The stories Ayrogi tells now are for a general audience, and many are adapted for children. Modern shadow puppetry, Abrahamian says, is based on traditional folktales such as “The Cat of Martiros.” Martiros is a popular Armenian name meaning “martyr,” and the theater company performs a series of tales about him.

One story begins with a man who is content and free of troubles, says Kirakosyan in Armenian as Abrahamian translates. He laughs because the man’s life is about to get complicated.

“The man is complaining about this mouse, saying it is eating his shoes. . . Kind people came and said, ‘We will help you,’ giving him a cat. The cat solved the problem but created other problems, meowing, and the man says he can’t sleep. So the people say, ‘it is hungry, thirsty—give him milk!’ But where would he get the milk? So they give him a cow to solve the problem. He had to have a field to have something for the cow to eat some grass. Lots of problems come, so they give him a wife! Now he has a lot of children, and when he is dying, he calls his eldest son, and tells him, ‘You can do anything you want, but never let a cat come to your house!’” The show is very popular, he adds.

Illuminating the Shadowy Art of Armenian Puppet Theater
Offstage, the puppets seem nondescript. But with the magic of lighting and the deft manipulation of talented puppeteers, each one takes on a personality of its own come showtime. Narek Harutyunyan

Kirakosyan and others established the horse riding club when he was a student, and organized trips all over Armenia every summer. Then they added traditional dancing and singing, and asked anthropologist Jenya Khachatryan for advice. Kriakosyan says she was teaching them traditional dances and then they suddenly learned that she knew the tradition of the shadow puppet theater from field work she had conducted in the 1960s. She had worked with and learned from the puppet master Khachatur Tumasyan, whose grandfather had been a shadow puppet player after moving in the 1830s from Erzurum, Turkey, to southern Georgia.

Khachatur Tumasyan, Abrahamian says, was one of the last masters running a shadow puppet theater in Armenia in the 1960s. Tumasyan used his grandfather’s puppets, which are currently on display at the Museum of Ethnography of Armenia.

In 1982, Kirakosyan and his fellow students, after learning from Khachatryan the age-old traditions, revived the theater for their horse-riding trips, taking the shows to children in their villages. “We made some copies of the traditional scenarios and puppets, and we use some of the copies in our performances,” Kirakosyan explains.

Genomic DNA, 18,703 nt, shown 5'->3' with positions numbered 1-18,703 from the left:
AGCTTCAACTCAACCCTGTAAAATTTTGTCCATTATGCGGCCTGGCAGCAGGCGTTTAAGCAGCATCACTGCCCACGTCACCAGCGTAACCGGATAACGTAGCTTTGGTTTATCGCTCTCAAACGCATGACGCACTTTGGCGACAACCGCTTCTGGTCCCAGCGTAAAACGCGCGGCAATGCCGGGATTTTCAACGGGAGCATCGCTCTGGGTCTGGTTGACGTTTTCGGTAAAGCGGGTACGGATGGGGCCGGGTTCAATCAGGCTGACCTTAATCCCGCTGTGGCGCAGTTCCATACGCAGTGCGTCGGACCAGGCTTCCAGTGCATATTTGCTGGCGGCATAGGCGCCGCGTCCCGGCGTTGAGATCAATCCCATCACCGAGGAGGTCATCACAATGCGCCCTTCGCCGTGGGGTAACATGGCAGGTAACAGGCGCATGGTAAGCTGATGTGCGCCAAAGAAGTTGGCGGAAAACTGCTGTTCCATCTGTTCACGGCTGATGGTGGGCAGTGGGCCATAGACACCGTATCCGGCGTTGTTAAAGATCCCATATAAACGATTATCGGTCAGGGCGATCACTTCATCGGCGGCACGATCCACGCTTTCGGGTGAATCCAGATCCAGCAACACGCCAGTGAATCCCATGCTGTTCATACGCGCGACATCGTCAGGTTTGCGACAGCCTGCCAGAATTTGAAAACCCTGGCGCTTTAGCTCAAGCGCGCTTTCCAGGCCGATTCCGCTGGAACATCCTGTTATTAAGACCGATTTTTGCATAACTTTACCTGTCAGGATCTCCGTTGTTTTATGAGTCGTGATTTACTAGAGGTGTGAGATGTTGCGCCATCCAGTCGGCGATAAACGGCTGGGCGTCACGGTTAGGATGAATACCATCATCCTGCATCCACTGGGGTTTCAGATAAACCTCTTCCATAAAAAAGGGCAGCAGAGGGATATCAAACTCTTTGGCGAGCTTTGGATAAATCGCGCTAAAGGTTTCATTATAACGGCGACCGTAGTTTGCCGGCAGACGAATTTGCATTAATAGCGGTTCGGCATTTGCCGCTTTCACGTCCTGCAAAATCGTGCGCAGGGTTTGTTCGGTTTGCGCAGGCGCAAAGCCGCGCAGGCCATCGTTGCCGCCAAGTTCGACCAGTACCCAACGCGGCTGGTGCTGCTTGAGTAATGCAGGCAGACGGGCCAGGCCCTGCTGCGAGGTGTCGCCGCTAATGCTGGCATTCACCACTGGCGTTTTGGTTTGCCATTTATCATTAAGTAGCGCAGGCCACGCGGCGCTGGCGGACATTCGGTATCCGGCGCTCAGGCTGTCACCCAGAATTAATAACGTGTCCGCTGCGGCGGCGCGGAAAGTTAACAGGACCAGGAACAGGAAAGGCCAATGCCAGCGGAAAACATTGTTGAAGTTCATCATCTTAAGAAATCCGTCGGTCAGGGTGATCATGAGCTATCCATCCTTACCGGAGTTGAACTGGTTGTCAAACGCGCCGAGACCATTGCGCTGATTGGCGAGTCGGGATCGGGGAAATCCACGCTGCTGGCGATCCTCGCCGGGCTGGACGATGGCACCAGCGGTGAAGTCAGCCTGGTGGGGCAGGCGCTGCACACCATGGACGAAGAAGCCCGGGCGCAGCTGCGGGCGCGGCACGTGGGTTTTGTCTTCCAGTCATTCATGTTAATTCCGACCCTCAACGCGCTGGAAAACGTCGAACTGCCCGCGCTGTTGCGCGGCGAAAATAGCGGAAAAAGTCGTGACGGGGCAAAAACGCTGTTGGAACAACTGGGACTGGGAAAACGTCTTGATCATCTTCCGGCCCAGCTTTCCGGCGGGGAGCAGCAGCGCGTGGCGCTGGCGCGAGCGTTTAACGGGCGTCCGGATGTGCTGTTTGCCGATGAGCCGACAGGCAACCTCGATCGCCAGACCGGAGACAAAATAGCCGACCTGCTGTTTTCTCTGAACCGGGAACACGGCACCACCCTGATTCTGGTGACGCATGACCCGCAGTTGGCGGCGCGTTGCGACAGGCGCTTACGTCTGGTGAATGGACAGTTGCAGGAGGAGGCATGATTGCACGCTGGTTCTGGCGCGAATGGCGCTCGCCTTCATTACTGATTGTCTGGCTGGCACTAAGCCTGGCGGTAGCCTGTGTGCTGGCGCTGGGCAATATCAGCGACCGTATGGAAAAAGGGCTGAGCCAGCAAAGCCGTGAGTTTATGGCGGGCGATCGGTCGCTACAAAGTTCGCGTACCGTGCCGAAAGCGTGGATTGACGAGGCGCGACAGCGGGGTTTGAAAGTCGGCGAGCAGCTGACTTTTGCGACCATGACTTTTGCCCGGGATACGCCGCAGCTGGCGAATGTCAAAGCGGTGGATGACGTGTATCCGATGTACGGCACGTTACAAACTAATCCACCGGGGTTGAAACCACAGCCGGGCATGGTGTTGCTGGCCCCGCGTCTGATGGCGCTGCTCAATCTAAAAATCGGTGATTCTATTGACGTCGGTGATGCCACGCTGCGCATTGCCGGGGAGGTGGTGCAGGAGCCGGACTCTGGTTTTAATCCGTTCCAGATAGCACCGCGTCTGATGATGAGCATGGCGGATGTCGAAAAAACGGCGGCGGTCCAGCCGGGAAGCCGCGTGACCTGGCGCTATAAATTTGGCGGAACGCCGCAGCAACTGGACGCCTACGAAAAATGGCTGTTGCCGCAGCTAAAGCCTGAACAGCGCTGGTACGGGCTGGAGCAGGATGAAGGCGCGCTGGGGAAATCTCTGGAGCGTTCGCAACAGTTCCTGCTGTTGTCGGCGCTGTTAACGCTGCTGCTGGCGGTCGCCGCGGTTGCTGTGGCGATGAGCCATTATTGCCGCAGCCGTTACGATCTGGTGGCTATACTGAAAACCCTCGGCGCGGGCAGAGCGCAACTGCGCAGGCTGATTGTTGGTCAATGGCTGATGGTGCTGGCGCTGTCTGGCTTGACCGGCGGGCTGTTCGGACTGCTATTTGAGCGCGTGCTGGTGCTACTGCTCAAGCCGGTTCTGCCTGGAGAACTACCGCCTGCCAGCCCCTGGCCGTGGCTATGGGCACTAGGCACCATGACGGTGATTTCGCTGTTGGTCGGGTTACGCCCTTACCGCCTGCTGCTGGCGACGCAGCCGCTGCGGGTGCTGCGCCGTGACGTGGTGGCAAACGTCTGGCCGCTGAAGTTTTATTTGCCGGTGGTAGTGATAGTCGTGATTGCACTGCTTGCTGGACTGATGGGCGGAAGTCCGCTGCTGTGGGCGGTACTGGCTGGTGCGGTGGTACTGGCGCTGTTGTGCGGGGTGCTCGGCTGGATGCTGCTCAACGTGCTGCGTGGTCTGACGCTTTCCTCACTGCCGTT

Abrahamian says all of this is thanks to the work of Khachatryan, who recently passed away.

Illuminating the Shadowy Art of Armenian Puppet Theater
Armen Kirakosyan, director of the Ayrudzi horseback riding club and Ayrogi puppet theater, poses with shadow puppets of all shapes and sizes. Narek Harutyunyan

“I am an anthropologist myself, so [I know] an anthropologist can transpose the tradition even just because they are working in the field. And this was a very good story,” Abrahamian says, noting that it was through the hard work and dedication of a woman that the tradition was passed along even as women were prohibited from seeing the shows. “She wrote this down from the last puppeteer and now the new puppeteers are continuing it due to the good work of our anthropologist.”

Asked what Americans who aren’t familiar with Armenian culture will think about Ayrogi, Abrahamian tells one last story.

“There’s a poor man who goes to visit God and asks for some happiness. On the way, he met a hungry wolf who said, ‘I am hungry and have nothing to eat. Ask God . . . what should I do?’ Then he sees a woman, a young woman who is also alone,” Abrahamian continues. “She also says, ‘If you are going to God, ask him to help me.’ Then there’s a tree, which needs help because he doesn’t have any apples. He gets to God and God says, ‘Go, happiness is waiting in your house.’ He sees the tree again, who asks the man what happened. The man tells the tree, ‘Your treasure is under your roots. It is forbidden for apples to grow,’ and the tree offers the man the treasure because the tree would rather grow apples. ‘I have no time,’ says the man, ‘I am going to find my happiness.’ Then he meets the woman, who asks what happened. The man tells her God said she should marry a man. The woman, who is beautiful, asks the man to please marry her. The poor man says he has no time, because he has to go home! What God told the man about the wolf we don’t know because God said in the wolf’s ear: ‘When you find the stupid man, eat him, and you’ll solve your problem!’”

These are the kinds of stories, Abrahamian says laughing, that everybody can understand!